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Conservation Foundation, ClimateInstitute and orldwide ildlieFund supporting abor’s decisionto make the polluter-riendlytrading scheme dependent onthe outcome o the Copenhagensummit?Beore the doors had closedon Copenhagen, this strategy wasin tatters, and udd’s credibility.im Flannery was a lone voice asCopenhagen concluded in thinkingthat ‘our prime minister has playedan outstanding role ... e’s beenworking very hard or the lastew months... and he’s just beenantastic all the way, he just shinesat it... he’s been really importantthrough these meetings’. [By ay2010, Flannery elt a ‘’prooundbetrayal o trust’’ and said he wasunlikely to vote or abor again.]But rather than going to adouble dissolution in early 2010beore the penny had droppedthat the CS was ounderingon Copenhagen’s consequences,udd procrastinated as bbottraged. he path rom abor’sbackip to udd’s loss o the primeministership was then but a shortwalk; rom a condemned prisoner’scell to the political gallows.abor’s complete humiliationand collapse onto the oppositionbenches was prevented onlybecause three o the independentsand he Greens’ dam Bandtin the new parliament’s lowerhouse are more committed onclimate that abor, and couldn’tabide the idea o denier bbottas prime minister. ll said gettingsome action on climate wasimportant in deciding to backabor.he question is whether thesceptics as abor trashed itsel.abor decided to marginalise heGreens and reused to negotiatewith them or two years, doomingthe CS emissions-tradinglegislation to deeat in the Senate.he consequences o this brilliantstrategy were a rise in he Greens’electoral standing, and a hung parliament in which abor had toelevate he Greens to the centre o the climate policy-making in orderto maintain power.It is difcult to think o a fnerexample o political blowback.abor’s sales job was hamperedby enny ong, who appearedtactically inept and emotionallyunengaged with ‘the great moralchallenge o our time’ she wascharged to answer. Shiting herrom climate suggests at leastone lesson has been learned.ogether, udd and ongcompletely misread the trajectoryo international negotiations. heytied the success o abor’s climate policy to a process that wasobviously ailing long beore it diedat the December 2009 Copenhagenclimate conerence, in whatSweden’s nvironment inister, ndreas Carlgren, called a ‘’greatailure’’.hile much o the worldrecognised that commitmentsunder Kyoto were a disaster, in ustralia Kyoto was used in 2006and 2007 as a stick with whichto beat the oward Government.hat suited abor and the bigenvironment Gs, but thisstrategy reinorced a public viewthat the international processon which Kyoto was built couldsave us. ow else to explaingroups such as the ustralian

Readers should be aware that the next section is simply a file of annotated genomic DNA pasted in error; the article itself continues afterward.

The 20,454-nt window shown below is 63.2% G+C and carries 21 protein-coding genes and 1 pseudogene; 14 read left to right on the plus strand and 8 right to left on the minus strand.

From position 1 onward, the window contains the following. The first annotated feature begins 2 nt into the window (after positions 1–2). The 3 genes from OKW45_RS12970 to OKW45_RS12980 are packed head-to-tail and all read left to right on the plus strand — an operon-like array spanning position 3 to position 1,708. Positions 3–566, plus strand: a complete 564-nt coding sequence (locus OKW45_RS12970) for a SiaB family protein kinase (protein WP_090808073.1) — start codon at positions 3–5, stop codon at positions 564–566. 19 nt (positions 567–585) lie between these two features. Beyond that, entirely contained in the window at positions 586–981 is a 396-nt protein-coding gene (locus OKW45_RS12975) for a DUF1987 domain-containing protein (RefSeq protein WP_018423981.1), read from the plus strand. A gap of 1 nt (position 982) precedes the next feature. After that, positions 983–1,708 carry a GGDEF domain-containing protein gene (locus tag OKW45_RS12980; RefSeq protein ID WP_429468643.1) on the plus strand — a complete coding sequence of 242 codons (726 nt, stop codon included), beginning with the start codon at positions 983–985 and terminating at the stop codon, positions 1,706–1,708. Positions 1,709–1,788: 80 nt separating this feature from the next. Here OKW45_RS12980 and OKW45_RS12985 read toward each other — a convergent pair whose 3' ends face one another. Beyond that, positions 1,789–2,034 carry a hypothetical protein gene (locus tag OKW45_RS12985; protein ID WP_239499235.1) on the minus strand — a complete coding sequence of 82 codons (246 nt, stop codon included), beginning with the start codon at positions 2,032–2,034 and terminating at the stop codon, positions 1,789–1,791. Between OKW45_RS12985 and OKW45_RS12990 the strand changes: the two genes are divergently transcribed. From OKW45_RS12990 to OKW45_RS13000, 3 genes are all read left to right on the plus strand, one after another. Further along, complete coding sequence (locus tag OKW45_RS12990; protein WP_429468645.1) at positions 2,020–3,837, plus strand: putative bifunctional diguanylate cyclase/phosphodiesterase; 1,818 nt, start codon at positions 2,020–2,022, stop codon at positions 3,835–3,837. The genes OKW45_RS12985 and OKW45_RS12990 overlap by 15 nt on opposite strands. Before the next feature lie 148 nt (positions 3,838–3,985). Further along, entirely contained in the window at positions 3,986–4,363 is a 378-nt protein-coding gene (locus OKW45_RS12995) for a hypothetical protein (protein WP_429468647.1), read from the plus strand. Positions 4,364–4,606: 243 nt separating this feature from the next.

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vote lost by abor at the ugust ederal election ellto he Greens, more because o climate than any other reason.‘I will not backip on climate’,declared billboards around the seato elbourne or the successulGreens’ candidate, dam Bandt.abor had no answer.Climate policy — and itsabsence — was
political storyin 2010. he two major parties,lacking credibility, wanted to takeclimate o the election agenda,and both lost. ow dependent onhe Greens and three climate-savvy independents, the second-term ederal abor governmentcannot aord to ail again onclimate action. But has it learnedthe lessons, how genuine is itsnew-ound commitment, and areabor and he Greens even in thesame ballpark?
o of 2010
Climate had already laid wasteto the opposition leaderships o Brendan elson and alcolmurnbull when Kevin uddmade his atal decision in ay2010. It was to accede to the views o deputy leader Gillard,treasurer Swan and the climate-sceptical S ight action anddump abor’s emissions-tradinglegislation. It created, in ossGarnaut’s terms, a ‘policy vacuum’,but udd can only blame himsel.udd’s strategy was to useclimate as a wedge to split thecoalition, but succeeded only inuniting the opposition around thedenier bbott, whose rise gavecomort to a chorus o proessional